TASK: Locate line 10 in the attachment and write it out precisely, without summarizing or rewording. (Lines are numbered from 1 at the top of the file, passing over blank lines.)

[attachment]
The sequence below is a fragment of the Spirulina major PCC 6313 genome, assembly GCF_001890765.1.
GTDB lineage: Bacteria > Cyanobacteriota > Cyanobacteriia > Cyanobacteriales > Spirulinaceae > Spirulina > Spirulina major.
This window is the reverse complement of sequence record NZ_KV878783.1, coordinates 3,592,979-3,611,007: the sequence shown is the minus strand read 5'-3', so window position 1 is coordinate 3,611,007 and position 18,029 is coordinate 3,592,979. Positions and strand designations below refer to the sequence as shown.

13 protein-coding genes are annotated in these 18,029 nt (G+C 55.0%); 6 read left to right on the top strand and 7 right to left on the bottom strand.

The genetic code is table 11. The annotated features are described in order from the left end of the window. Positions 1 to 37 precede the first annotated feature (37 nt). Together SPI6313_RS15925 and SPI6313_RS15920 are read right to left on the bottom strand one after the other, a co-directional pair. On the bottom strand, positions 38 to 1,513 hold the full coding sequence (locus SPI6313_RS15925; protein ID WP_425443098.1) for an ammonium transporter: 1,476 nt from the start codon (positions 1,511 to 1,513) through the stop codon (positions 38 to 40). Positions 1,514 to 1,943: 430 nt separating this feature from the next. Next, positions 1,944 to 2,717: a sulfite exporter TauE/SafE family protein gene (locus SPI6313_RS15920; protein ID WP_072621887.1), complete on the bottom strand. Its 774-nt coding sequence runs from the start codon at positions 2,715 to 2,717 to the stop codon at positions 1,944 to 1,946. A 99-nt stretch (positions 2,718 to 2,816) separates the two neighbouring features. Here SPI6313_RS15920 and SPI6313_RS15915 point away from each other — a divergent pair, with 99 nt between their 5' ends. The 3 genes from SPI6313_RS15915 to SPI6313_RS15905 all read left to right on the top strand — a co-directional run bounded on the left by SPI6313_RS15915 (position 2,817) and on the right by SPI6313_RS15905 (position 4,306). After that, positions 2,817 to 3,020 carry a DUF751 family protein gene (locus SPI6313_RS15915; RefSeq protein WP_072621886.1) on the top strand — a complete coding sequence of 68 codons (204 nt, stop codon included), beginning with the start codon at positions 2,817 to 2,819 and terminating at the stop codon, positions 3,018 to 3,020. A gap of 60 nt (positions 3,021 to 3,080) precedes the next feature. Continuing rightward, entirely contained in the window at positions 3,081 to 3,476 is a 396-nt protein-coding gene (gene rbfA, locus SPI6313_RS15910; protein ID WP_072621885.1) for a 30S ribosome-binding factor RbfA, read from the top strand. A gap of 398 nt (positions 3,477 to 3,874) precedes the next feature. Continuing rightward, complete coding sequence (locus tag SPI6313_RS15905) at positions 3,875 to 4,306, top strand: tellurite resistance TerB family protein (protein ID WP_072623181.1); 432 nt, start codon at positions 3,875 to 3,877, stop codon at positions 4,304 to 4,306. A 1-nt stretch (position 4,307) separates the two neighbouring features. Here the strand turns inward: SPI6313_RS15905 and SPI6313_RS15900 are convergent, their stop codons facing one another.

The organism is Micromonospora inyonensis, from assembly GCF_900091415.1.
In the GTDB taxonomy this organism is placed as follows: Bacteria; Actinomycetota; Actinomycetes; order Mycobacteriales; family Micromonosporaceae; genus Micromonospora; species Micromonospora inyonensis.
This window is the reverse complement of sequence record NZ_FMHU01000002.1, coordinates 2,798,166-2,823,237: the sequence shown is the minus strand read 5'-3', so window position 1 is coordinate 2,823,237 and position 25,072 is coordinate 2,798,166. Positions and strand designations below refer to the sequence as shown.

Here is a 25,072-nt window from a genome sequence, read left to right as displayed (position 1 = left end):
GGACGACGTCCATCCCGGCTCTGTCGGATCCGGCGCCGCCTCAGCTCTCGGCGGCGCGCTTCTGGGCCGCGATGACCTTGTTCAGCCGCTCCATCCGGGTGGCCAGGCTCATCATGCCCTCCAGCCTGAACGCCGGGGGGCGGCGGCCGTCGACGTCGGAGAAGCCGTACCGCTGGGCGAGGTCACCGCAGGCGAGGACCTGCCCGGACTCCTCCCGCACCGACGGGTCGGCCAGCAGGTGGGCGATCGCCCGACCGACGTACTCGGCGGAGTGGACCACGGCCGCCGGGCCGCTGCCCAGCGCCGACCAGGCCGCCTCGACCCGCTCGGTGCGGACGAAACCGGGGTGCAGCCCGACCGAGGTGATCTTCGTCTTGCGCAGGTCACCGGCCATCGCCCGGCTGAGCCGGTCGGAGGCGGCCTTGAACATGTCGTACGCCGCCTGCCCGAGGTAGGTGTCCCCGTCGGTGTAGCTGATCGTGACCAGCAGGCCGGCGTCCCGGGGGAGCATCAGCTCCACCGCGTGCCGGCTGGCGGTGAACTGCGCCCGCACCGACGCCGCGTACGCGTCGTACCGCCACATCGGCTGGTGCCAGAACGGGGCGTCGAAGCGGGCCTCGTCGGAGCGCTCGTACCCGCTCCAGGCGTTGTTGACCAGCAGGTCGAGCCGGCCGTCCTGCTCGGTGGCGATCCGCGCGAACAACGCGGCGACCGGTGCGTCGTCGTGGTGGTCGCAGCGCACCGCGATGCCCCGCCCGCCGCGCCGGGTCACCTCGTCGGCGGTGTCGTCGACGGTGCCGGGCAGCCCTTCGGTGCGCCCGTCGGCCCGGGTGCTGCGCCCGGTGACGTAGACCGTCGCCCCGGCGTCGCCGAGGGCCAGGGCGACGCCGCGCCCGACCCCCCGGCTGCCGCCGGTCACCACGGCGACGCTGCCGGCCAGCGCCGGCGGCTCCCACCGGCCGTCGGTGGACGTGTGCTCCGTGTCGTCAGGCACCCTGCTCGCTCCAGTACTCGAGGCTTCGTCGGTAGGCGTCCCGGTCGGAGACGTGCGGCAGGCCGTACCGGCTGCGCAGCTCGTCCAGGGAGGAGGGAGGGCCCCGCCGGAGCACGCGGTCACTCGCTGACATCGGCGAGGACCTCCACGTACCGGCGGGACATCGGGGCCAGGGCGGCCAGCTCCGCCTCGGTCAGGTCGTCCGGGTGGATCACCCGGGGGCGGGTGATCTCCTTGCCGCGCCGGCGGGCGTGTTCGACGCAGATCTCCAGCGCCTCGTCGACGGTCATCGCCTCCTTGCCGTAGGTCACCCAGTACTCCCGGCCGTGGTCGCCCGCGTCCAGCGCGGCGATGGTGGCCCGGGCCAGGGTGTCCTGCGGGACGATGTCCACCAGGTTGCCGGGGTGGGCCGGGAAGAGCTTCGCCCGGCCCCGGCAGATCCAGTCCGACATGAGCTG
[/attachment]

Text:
GGACGACGTCCATCCCGGCTCTGTCGGATCCGGCGCCGCCTCAGCTCTCGGCGGCGCGCTTCTGGGCCGCGATGACCTTGTTCAGCCGCTCCATCCGGGTGGCCAGGCTCATCATGCCCTCCAGCCTGAACGCCGGGGGGCGGCGGCCGTCGACGTCGGAGAAGCCGTACCGCTGGGCGAGGTCACCGCAGGCGAGGACCTGCCCGGACTCCTCCCGCACCGACGGGTCGGCCAGCAGGTGGGCGATCGCCCGACCGACGTACTCGGCGGAGTGGACCACGGCCGCCGGGCCGCTGCCCAGCGCCGACCAGGCCGCCTCGACCCGCTCGGTGCGGACGAAACCGGGGTGCAGCCCGACCGAGGTGATCTTCGTCTTGCGCAGGTCACCGGCCATCGCCCGGCTGAGCCGGTCGGAGGCGGCCTTGAACATGTCGTACGCCGCCTGCCCGAGGTAGGTGTCCCCGTCGGTGTAGCTGATCGTGACCAGCAGGCCGGCGTCCCGGGGGAGCATCAGCTCCACCGCGTGCCGGCTGGCGGTGAACTGCGCCCGCACCGACGCCGCGTACGCGTCGTACCGCCACATCGGCTGGTGCCAGAACGGGGCGTCGAAGCGGGCCTCGTCGGAGCGCTCGTACCCGCTCCAGGCGTTGTTGACCAGCAGGTCGAGCCGGCCGTCCTGCTCGGTGGCGATCCGCGCGAACAACGCGGCGACCGGTGCGTCGTCGTGGTGGTCGCAGCGCACCGCGATGCCCCGCCCGCCGCGCCGGGTCACCTCGTCGGCGGTGTCGTCGACGGTGCCGGGCAGCCCTTCGGTGCGCCCGTCGGCCCGGGTGCTGCGCCCGGTGACGTAGACCGTCGCCCCGGCGTCGCCGAGGGCCAGGGCGACGCCGCGCCCGACCCCCCGGCTGCCGCCGGTCACCACGGCGACGCTGCCGGCCAGCGCCGGCGGCTCCCACCGGCCGTCGGTGGACGTGTGCTCCGTGTCGTCAGGCACCCTGCTCGCTCCAGTACTCGAGGCTTCGTCGGTAGGCGTCCCGGTCGGAGACGTGCGGCAGGCCGTACCGGCTGCGCAGCTCGTCCAGGGAGGAGGGAGGGCCCCGCCGGAGCACGCGGTCACTCGCTGACATCGGCGAGGACCTCCACGTACCGGCGGGACATCGGGGCCAGGGCGGCCAGCTCCGCCTCGGTCAGGTCGTCCGGGTGGATCACCCGGGGGCGGGTGATCTCCTTGCCGCGCCGGCGGGCGTGTTCGACGCAGATCTCCAGCGCCTCGTCGACGGTCATCGCCTCCTTGCCGTAGGTCACCCAGTACTCCCGGCCGTGGTCGCCCGCGTCCAGCGCGGCGATGGTGGCCCGGGCCAGGGTGTCCTGCGGGACGATGTCCACCAGGTTGCCGGGGTGGGCCGGGAAGAGCTTCGCCCGGCCCCGGCAGATCCAGTCCGACATGAGCTG